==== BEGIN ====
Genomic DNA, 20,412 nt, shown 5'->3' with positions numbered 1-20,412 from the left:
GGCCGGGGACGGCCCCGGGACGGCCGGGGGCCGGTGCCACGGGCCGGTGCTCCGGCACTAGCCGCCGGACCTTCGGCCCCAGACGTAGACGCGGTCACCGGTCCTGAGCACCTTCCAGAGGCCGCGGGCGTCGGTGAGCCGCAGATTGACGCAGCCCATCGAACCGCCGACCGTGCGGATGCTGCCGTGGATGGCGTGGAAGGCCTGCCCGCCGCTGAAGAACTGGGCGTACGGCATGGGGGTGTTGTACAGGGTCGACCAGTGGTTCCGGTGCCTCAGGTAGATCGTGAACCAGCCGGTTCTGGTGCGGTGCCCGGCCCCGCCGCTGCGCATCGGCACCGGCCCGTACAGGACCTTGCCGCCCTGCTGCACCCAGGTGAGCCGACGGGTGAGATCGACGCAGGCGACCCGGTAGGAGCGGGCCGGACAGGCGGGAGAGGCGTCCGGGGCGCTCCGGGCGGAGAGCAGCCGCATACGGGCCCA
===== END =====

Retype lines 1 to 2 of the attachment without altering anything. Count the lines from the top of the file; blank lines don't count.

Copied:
Genomic DNA, 20,412 nt, shown 5'->3' with positions numbered 1-20,412 from the left:
GGCCGGGGACGGCCCCGGGACGGCCGGGGGCCGGTGCCACGGGCCGGTGCTCCGGCACTAGCCGCCGGACCTTCGGCCCCAGACGTAGACGCGGTCACCGGTCCTGAGCACCTTCCAGAGGCCGCGGGCGTCGGTGAGCCGCAGATTGACGCAGCCCATCGAACCGCCGACCGTGCGGATGCTGCCGTGGATGGCGTGGAAGGCCTGCCCGCCGCTGAAGAACTGGGCGTACGGCATGGGGGTGTTGTACAGGGTCGACCAGTGGTTCCGGTGCCTCAGGTAGATCGTGAACCAGCCGGTTCTGGTGCGGTGCCCGGCCCCGCCGCTGCGCATCGGCACCGGCCCGTACAGGACCTTGCCGCCCTGCTGCACCCAGGTGAGCCGACGGGTGAGATCGACGCAGGCGACCCGGTAGGAGCGGGCCGGACAGGCGGGAGAGGCGTCCGGGGCGCTCCGGGCGGAGAGCAGCCGCATACGGGCCCA